SPRINGFIELD - Tuesday, the Illinois Senate passed a bill reforming the overburdened Cook County pension system - an effort that the Cook County Board President Toni Preckwinkle admitted she didn't know how it would be funded. Only saying the county would be "very creative," the funds wouldn't be needed until 2017, she said.
But Cook County's chief financial officer paints a grim future for the county's pension system.
“While it’s better than some of the other local funds . . . amongst public pension plans nationally it’s still considered very, very highly stressed,” said Ivan Samstein, who added that the county’s credit rating could be downgraded this summer if no action is taken. “The county pension plan is so stressed right now that basically it’s at the point of no return.”
The legislation that passed the Senate makes several key changes, the Chicago Tribune reports:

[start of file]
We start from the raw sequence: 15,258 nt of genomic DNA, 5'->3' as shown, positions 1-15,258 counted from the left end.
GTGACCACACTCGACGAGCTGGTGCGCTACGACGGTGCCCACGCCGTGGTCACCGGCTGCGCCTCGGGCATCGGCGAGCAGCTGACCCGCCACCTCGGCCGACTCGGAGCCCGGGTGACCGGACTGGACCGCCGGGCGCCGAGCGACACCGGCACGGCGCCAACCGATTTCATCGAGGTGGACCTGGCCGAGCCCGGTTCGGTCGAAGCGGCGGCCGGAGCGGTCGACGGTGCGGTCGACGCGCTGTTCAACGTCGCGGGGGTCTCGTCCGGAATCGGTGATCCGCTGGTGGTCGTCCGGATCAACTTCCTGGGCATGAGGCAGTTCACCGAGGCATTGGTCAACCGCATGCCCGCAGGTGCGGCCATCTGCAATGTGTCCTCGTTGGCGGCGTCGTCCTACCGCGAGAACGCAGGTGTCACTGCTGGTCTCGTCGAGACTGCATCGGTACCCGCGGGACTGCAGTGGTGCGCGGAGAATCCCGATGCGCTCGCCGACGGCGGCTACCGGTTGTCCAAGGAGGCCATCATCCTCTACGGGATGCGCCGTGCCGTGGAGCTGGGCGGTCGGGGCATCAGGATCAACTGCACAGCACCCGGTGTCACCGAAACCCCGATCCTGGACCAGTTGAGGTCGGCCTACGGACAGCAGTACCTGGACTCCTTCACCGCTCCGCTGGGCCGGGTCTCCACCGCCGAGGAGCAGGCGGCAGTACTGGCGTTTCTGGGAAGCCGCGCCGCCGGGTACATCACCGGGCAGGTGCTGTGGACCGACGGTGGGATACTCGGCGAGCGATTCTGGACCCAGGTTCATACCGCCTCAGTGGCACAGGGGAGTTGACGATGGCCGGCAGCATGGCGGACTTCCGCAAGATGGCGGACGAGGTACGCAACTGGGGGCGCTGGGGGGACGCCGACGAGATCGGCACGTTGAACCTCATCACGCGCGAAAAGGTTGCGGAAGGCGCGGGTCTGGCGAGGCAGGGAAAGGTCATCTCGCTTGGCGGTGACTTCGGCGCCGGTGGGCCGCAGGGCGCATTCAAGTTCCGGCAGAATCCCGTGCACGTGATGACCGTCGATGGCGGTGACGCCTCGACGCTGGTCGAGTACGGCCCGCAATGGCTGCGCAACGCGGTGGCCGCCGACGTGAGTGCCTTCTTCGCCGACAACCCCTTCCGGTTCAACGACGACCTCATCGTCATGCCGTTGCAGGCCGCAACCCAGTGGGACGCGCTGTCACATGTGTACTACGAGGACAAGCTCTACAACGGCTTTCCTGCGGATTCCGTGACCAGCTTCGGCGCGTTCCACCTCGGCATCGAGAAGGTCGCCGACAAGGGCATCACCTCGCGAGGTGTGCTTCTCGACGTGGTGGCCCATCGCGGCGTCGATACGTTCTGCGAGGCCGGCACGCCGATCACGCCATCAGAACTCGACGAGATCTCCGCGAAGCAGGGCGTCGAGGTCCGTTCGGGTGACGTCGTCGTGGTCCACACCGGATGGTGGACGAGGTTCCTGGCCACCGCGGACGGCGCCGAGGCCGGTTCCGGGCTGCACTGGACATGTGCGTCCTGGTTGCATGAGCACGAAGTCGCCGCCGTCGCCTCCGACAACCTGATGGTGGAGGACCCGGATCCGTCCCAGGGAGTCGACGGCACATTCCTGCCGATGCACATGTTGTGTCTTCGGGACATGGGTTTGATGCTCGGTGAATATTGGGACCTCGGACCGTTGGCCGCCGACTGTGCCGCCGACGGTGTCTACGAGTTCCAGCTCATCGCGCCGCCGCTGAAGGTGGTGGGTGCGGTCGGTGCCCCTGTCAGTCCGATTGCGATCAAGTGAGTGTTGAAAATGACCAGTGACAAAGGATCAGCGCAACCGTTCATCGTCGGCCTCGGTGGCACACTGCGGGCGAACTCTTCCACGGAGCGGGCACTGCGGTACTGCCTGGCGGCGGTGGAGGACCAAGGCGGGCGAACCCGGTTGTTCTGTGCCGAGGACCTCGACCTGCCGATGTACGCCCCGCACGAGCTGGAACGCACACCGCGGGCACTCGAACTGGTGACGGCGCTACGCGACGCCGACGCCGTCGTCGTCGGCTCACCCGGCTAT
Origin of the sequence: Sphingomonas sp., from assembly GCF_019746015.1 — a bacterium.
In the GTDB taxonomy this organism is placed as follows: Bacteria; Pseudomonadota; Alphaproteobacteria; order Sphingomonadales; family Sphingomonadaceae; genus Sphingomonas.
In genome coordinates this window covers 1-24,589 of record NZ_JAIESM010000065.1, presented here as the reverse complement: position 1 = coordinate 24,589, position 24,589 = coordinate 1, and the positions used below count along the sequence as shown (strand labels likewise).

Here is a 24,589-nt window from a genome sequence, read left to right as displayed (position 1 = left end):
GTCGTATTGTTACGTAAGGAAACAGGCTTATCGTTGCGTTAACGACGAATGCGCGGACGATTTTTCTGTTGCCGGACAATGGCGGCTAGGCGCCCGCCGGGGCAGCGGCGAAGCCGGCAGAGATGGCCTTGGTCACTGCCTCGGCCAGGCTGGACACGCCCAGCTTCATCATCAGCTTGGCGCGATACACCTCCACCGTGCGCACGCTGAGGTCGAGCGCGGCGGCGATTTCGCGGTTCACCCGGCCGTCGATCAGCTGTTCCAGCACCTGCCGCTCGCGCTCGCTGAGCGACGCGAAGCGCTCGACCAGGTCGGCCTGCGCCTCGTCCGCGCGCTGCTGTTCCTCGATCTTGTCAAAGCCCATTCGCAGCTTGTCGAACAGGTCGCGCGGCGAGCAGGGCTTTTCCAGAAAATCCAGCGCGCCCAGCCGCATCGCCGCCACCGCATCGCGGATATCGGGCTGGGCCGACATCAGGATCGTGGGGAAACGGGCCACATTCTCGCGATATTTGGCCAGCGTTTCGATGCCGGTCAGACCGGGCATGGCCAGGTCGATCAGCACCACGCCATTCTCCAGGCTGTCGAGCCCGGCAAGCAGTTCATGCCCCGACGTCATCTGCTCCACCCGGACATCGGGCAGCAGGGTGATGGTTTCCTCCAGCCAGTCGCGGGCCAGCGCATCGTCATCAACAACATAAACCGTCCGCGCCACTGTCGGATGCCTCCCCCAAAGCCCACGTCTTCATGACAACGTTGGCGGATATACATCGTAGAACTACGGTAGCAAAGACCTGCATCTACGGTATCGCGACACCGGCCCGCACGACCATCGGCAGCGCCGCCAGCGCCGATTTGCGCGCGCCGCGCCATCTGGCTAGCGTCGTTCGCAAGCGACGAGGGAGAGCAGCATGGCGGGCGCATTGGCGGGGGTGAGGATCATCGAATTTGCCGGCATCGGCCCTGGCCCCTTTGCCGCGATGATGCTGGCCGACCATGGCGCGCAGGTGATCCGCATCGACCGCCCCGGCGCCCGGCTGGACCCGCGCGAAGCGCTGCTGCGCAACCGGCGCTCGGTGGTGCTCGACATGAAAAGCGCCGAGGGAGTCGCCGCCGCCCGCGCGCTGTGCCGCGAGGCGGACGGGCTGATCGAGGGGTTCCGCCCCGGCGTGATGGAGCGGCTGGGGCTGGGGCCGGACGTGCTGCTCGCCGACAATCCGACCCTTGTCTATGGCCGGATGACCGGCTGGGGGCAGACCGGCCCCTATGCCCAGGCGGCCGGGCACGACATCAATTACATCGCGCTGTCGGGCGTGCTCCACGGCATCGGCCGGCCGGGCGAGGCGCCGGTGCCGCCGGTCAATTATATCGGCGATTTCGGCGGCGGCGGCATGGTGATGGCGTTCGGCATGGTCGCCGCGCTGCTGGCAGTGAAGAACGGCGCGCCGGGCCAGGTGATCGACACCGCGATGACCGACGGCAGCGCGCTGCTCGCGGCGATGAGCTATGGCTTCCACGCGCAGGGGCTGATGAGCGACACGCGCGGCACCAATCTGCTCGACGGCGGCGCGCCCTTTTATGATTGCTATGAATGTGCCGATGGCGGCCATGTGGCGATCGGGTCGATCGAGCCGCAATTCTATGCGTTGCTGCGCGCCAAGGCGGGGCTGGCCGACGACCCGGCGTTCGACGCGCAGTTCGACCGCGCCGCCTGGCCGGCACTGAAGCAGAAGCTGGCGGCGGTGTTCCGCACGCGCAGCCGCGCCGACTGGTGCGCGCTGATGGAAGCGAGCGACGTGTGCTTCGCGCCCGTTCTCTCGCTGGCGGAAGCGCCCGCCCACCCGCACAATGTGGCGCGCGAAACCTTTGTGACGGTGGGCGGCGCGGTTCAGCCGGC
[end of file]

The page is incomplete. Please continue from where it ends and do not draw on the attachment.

- Current county employees would see their retirement contributions increased to 10.5 percent of their annual pay by 2016 — up either 2 percentage points or 1.5 percentage points, depending on the employee.
- Future retirees, but not current ones, would get less in yearly cost-of-living bumps. Instead of 3 percent a year compounded increases, they would receive either half the rate of inflation or 2 percent, whichever is higher, with a limit of 4 percent. But unlike the state and city pension changes, the county adjustments would remain compounded, allowing pension checks to rise more quickly over time.
- Those already retired would be hit with a one-year cost-of-living freeze in 2016, and future retirees would not start getting those annual bumps until as long as two years after retirement. In most cases, it would take nearly 35 years on the job, instead of 33 ½ years, to earn a full pension.
- County workers also would have to work longer before they could retire. In most cases, retirement ages would be raised by five years. Sheriff's deputies with 20 to 30 years on the job could not get benefits until age 62, compared with 50 today. Those changes would be phased in over the next four to 10 years.
The bill now moves to the Illinois House for a vote this week. More on the proposed changes HERE.